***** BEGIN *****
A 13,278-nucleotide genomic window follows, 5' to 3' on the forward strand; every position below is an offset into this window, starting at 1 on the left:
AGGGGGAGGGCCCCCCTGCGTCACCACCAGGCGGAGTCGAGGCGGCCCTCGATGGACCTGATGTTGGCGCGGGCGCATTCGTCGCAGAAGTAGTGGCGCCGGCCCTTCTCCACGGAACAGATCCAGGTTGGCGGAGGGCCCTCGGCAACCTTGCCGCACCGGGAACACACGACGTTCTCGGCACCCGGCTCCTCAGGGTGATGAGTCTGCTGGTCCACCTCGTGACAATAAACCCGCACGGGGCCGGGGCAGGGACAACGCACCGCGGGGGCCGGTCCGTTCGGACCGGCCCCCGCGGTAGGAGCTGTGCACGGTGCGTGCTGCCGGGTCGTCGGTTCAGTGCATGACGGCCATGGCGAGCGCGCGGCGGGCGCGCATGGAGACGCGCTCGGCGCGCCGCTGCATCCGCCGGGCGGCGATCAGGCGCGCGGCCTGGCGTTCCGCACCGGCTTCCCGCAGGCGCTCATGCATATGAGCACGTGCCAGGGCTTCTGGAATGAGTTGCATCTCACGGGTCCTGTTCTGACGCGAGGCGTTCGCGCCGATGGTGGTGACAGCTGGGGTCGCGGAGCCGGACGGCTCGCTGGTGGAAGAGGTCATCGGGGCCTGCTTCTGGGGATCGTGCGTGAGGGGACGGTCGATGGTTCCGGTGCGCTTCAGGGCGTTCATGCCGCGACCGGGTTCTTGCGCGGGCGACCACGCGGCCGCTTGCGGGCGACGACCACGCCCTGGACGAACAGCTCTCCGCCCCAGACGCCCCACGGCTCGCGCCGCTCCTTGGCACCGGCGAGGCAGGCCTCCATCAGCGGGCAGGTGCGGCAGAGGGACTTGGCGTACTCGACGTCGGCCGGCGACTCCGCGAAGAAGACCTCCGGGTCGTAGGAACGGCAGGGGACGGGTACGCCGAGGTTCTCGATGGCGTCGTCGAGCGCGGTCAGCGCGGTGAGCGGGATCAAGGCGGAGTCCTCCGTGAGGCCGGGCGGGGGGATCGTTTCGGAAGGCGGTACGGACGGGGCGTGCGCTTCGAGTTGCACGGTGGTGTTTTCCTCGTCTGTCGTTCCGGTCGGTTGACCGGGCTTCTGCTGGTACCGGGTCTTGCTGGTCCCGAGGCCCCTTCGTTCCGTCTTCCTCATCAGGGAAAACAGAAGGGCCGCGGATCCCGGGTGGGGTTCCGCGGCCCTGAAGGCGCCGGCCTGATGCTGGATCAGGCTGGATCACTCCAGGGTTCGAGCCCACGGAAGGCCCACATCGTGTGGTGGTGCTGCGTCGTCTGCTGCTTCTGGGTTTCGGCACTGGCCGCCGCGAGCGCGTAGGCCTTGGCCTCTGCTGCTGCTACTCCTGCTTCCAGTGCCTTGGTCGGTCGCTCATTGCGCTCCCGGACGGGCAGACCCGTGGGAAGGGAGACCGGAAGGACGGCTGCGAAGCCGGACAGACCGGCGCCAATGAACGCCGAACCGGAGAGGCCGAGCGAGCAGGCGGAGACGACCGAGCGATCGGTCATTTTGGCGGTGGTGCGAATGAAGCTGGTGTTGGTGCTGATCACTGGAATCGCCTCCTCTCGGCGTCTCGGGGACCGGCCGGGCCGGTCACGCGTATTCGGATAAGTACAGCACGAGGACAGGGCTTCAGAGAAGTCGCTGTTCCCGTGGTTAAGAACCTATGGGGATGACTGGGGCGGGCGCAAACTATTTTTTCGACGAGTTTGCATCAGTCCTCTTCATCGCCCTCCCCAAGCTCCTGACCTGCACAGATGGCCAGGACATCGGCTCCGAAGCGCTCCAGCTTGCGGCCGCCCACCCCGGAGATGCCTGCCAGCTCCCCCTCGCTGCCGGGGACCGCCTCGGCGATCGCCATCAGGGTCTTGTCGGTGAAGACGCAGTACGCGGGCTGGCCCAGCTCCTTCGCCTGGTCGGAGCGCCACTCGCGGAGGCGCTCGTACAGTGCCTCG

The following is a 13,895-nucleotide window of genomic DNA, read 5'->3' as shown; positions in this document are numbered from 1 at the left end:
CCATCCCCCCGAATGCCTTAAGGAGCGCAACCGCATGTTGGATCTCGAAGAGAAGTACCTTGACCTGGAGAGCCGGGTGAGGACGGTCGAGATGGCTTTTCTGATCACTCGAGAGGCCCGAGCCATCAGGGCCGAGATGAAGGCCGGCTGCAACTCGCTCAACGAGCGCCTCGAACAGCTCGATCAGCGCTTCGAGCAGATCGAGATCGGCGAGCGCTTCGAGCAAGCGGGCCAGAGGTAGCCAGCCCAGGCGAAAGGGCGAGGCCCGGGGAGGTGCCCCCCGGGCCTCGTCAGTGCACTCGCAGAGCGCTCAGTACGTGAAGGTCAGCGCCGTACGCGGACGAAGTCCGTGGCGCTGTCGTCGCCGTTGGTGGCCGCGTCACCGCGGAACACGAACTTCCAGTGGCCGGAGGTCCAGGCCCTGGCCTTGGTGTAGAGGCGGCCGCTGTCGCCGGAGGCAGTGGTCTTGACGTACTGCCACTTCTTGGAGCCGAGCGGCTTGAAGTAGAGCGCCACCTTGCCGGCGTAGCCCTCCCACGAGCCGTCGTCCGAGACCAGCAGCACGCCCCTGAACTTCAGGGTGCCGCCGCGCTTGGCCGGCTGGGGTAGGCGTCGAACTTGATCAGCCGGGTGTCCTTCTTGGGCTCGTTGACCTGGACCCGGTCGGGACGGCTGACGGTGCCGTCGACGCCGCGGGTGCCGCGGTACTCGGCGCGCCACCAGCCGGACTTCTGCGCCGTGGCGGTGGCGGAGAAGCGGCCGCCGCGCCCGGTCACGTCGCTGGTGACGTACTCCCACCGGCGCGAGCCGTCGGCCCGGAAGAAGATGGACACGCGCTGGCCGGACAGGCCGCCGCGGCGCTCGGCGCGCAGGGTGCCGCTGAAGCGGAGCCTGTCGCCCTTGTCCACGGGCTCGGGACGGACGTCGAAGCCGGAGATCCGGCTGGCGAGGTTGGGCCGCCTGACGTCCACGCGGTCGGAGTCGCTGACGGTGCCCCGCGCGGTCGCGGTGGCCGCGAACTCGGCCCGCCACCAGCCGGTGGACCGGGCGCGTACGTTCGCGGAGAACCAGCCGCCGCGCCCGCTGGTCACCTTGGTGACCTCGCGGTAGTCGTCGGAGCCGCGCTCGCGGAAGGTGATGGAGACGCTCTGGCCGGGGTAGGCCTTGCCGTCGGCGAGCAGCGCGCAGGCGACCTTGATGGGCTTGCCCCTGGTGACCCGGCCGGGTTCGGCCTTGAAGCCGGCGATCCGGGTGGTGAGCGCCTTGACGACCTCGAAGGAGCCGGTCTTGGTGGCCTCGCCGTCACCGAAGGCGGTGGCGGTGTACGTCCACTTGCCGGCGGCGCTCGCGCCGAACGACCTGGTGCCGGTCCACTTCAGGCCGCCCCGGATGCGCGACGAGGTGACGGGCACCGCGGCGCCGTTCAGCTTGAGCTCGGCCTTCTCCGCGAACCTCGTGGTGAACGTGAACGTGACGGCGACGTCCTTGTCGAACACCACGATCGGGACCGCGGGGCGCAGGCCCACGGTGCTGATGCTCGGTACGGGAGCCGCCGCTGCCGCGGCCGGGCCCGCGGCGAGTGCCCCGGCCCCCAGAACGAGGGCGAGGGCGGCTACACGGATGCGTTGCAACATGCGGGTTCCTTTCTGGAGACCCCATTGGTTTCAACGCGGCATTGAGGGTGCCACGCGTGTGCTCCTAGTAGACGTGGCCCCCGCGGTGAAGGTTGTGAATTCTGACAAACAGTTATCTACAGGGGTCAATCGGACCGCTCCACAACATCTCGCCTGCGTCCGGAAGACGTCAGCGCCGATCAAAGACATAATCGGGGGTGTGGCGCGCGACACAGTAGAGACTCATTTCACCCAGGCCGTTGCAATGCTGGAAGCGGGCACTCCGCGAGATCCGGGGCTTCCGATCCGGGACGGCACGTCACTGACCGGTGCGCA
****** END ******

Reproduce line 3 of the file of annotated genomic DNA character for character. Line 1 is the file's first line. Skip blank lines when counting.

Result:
The following is a 13,895-nucleotide window of genomic DNA, read 5'->3' as shown; positions in this document are numbered from 1 at the left end: